But what are they really digging for?


This is one of those books where I’m actually not sure if the book or the movie is better… I can remember watching the movie as a teenager in high school. It’s one of those that seems to be a staple of the Australian high school experience. But I’d never had the chance to actually read the book. I’m not entirely sure how it’s a classic – it seems a little too easy to read. But I do understand why so many people enjoy reading it.

This was such an incredibly easy read. Like, ridiculously. I ripped through it in next to no time (when I actually got a chance to sit down). Although it did flick through past and present a little, it wasn’t done in any kind of confusing way. The language was incredibly easy and accessible. And the entire story was just generally easy to follow and fun to read. I’ll be interested to see what the other books in the series are going to be like…

Holes is kind of an intense story. It is, after all, about a boy who is incarcerated. There’s not going to be sweet, innocent characters in a story like that. It is also about righting the wrongs of the past, finding yourself and, I think most importantly finding a way to like yourself. Or at least, that was the journey that I really got for Stanley. He might have lost a little weight because of his time at Camp Green, but it mostly ends with his actually accepting who he is and finding a friend who feels the same.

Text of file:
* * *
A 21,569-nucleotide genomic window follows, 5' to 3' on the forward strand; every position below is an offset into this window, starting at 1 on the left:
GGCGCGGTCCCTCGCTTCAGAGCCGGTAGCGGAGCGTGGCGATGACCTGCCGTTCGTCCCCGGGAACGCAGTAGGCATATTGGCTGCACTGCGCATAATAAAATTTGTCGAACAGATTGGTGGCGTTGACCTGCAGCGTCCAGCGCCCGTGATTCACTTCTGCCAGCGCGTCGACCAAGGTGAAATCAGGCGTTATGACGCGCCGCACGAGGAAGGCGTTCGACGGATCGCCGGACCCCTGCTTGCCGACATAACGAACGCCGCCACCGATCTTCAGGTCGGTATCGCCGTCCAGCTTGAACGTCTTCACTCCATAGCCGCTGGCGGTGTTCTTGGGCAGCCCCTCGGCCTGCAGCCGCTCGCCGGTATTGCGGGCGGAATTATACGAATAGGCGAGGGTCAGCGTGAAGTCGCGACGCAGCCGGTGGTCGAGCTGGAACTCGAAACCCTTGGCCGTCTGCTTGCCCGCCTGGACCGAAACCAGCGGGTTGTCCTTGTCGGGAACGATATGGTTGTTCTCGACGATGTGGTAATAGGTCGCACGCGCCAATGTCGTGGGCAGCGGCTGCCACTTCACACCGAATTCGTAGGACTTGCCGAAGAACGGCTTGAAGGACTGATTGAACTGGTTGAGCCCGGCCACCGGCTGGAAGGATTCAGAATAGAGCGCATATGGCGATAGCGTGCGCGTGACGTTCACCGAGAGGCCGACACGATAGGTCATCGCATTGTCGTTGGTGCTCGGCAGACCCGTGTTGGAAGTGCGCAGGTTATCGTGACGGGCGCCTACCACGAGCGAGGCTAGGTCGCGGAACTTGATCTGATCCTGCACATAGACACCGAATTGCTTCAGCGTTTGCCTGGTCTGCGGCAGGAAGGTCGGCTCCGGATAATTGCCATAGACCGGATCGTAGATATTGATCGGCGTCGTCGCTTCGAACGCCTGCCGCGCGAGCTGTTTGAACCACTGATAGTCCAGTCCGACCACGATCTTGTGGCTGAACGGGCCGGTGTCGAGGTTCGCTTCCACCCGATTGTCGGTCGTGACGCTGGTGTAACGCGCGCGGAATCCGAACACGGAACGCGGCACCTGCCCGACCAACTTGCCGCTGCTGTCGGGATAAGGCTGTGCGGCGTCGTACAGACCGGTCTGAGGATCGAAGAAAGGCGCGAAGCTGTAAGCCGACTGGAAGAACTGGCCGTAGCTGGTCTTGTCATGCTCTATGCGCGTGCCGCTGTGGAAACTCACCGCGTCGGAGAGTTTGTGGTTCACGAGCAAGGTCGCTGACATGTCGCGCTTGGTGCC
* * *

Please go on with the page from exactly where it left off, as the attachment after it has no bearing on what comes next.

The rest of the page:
I absolutely adore how all of the threads of this story are interwoven. The past, the present, and the future are all weirdly interconnected. It’s hard to write like this in a way that doesn’t feel clunky and contrived. And Sachar manages to do this perfectly. All of the connected lines are completely natural and you only truly realise how they are linked at the very end of the story.

 <- Small Steps ReviewStanley Yelnats’ Survival Guide to Camp Green Lake Review ->

Image source: Amazon

The War of the Worlds by H.G. Wells

Image result for book cover the war of the worlds

Title: The War of the Worlds
Author: H.G. Wells
Rating Out of 5: 4 (Really good read!)
My Bookshelves: Book to Film, Classics, Science fiction
Dates read: 24th – 26th November 2019
Pace: Slow
Format: Novel
Publisher: Cantebury Classics
Year: 1898
5th sentence, 74th page: Save for the sound we lay quite still in the scullery; I for my part scarce dared breathe, and sat with my eyes fixed on the faint light of the kitchen door.